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Tuesday, October 11, 2016

Horror Review: Baker (Demons and other Night Things) by Terry M. West

With the aptly named Baker (Demons and other Night Things), Terry M. West brings together his two literary universes - the historic Baker Johnson Tales and the more contemporary Night Things/Magic Now stories. As he says in his intro, "The thought of the two of them colliding made me a little giddy," and I suspect many reader will share that excitement.

The collection opens with the first two Baker Johnson Tales, The Giving of Things Cold & Cursed and Servant of the Red Quill (both of which I reviewed here). These are both fantastic stories, dark pieces of period fiction that hearken back to a time when the science of parapsychology was reaching its heights, and the genre of detective fiction was entering its golden age. The Dark Alp was a story I previously missed, but I loved its twist on the tale of a nightmare demon that chooses to feed upon the wrong man.

A Weird Tale is where West begins connecting his universes, picking up the story introduced at the end of Night Things: Undead and Kicking (which I reviewed here). The appearance of H.P. Lovecraft as a character is handled exceptionally well, and the passing of his nightmares to Baker Johnson seems almost natural, with the confrontation that follows providing a definitive commentary on Lovecraft's mythos. With A Fiend's Errand he realizes that giddy collision he teased in the intro, bringing Baker Johnson and Johnny Stücke (who fans know as Frankenstein's monster) together, connected by the vampire slaying kopis kept Johnson's infamous Black Room. This was the highlight of the collection for me in more ways than one, adding something to both characters, while also expanding upon their overall stories.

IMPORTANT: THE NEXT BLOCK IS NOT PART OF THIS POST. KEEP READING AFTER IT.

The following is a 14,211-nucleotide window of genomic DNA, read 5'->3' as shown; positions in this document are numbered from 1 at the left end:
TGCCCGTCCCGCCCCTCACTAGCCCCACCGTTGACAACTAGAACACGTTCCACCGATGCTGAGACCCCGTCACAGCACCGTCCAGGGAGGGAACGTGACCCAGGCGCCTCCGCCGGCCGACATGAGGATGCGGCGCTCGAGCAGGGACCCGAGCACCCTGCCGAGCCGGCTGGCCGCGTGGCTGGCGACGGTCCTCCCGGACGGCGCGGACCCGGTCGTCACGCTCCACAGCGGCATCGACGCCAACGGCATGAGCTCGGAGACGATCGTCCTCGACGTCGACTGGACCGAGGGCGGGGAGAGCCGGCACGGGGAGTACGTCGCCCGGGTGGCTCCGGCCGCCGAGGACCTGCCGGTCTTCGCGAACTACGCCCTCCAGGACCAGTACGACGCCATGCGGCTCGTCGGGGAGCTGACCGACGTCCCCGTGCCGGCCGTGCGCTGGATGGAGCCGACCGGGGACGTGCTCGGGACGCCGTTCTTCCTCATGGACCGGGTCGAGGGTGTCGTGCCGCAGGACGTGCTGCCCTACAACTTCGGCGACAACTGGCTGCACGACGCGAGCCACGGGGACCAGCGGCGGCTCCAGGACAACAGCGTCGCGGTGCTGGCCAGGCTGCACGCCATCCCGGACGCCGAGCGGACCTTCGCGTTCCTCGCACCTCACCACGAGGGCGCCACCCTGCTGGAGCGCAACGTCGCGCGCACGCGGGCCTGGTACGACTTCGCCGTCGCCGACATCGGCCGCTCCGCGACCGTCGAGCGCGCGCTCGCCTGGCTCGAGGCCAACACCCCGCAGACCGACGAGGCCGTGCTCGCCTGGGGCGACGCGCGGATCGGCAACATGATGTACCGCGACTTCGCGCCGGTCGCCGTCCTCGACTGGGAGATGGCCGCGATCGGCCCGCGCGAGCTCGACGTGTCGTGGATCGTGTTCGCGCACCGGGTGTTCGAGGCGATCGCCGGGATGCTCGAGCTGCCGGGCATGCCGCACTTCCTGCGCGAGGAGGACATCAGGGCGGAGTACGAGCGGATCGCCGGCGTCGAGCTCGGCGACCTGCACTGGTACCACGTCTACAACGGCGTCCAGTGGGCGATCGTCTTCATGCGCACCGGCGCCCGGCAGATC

If you've yet to experience Terry M. West, then Baker (Demons and other Night Things) is definitely the place to start. It lays the groundwork, establishes the mythology, and introduces the characters through whom West works his magic. If you're already a fan, then the final two stories are worth the price of admission alone, working as they do to bring the universes together in an entirely satisfying manner.

Kindle Edition
Published September 30th 2016 by Pleasant Storm Entertainment, Inc.

Disclaimer: I received a complimentary ARC of this title from the publisher in exchange for review consideration. This does not in any way affect the honesty or sincerity of my review.

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